Are there languages ​​without articles

The definite article

There is only one specific article in English: the.
It is the same in all persons, both in the singular and in the plural:

  • the woman,
  • the man,
  • the children.

But when do you need the specific article?
The item the becomes always with more specific terms (specific terms) are used; for general terms that are not specified, they are left out:

not specified more precisely determined
I like going to school.That school John goes to is very old.
Life is beautiful. I've read a book about the life of Mahatma Gandhi.
I love red roses.I love the red roses in your garden.













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Days of the week, month names and seasons

Basically, days of the week and month names are used no specific article unless it is a specific day of the week or month.
In the case of the seasons, the specific article can be placed in front, but it does not have to be.

without article
(generally)
with Article
(specified)
Saturday is my favorite day of the week. We met the Sunday after my birthday.
I like jump. That's why May is my favorite month of the year. Usually it is hot in the summer, but the July of 2012 was a really cold month.

Personal names and proper names

Usually comes before personal names and proper names no specific article. However, there are a few exceptions:

  1. Surnames in the plural,
  2. Famous landmarks with of in the name of,
  3. Public institutions such as theaters, museums, restaurants, galleries that have a specific name in their designation and this Not is formulated in the genitive.
without article with Article
Mrs. Smith lives in London. The Millers live in Liverpool.
Did you see Buckingham Palace when you were in London?Did you see the Statue of Liberty on your visit to New York?
We will visit St Paul's Cathedral tomorrow. I would like to visit the British Museum.

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Geographical names and terms

For names for continents, countries, cities, lakes, individual islands or mountains, no items used unless the name already contains an article (e.g. the USA, the Northern states ...).

With the names of seas, rivers, deserts, mountain ranges and island groups, the definite article is used always prefixed.

without article with Article
Germany, Italy, France, Japan the United States of America,
the Netherlands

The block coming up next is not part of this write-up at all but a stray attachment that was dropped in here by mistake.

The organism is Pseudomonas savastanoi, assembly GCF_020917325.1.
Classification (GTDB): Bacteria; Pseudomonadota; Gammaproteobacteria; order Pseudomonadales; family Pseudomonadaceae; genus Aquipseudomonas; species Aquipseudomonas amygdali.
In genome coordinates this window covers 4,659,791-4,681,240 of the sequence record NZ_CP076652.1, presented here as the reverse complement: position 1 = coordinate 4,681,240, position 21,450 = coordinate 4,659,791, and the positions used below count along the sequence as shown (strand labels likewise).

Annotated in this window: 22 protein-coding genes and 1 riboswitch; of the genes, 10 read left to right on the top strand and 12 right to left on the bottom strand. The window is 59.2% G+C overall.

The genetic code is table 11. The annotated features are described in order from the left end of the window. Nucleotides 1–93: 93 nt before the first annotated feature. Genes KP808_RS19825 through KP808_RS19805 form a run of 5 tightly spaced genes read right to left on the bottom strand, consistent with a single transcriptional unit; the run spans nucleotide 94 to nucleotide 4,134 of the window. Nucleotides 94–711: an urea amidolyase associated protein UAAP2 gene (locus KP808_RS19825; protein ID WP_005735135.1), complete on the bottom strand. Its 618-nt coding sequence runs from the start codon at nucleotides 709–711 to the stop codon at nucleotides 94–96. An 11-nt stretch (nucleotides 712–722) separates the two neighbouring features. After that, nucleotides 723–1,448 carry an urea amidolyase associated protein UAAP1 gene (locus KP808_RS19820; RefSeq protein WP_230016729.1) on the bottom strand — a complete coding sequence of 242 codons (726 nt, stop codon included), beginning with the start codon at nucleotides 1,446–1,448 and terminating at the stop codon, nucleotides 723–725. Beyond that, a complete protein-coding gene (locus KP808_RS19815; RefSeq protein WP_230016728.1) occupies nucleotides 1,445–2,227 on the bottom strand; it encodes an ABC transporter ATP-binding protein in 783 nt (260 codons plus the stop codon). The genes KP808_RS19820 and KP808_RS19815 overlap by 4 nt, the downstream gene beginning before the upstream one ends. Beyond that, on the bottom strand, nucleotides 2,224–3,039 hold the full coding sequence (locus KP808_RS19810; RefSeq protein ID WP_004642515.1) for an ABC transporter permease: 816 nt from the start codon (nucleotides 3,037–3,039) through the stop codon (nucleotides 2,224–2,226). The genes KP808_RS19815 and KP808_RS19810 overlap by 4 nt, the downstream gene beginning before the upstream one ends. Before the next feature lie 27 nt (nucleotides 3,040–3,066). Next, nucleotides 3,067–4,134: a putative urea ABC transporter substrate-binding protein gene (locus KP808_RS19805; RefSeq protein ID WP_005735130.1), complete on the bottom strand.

Australia, Asia the west of Australia, the Middle East
Iceland, Malta, Crete the Bahamas, the British Isles,
the Canaries
Lake Michigan, Lake Constance the Atlantic (Ocean),
the Mediterranean (Sea), the Rhine

The indefinite article

As with the definite article, there is also only one indefinite article in English: a.
The article is used in the singular and is the same in all persons.

As a general rule: The indefinite article is at countable nouns and at not precisely defined persons, things or terms used.

If the following word starts with a vowel (vowel), the becomes a a at. However, this is the pronunciation of the vowel important! For words that begin with vowels but are not pronounced as such, will a prefixed, e.g. B. a unit. On the other hand, the a a at for words that begin with silent consonants, e.g. B. an hour.

The indefinite article when specifying an affiliation

For descriptions in which the job a person or belonging to a nationality, Denomination, Political party or other grouping, one uses the indefinite article:

  • Jenny wants to become a dancer.
  • Barack Obama is a democrat.
  • As a Muslim you are not allowed to eat pork.

If an affiliation (of nationality or denomination) with an adjective is expressed, one uses no article:

John is not American, he’s English.
He is not Catholic, he’s Protestant.

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Time, measure and quantity information

For information on timeoramounts becomes the indefinite article used. This usage corresponds to the meaning of "pro" in German:

  • Tom goes to football practice twice a week.
  • Don’t drive so fast! You are only allowed 50 kilometers an hour.
  • The potatoes cost 1.50 € a kilo.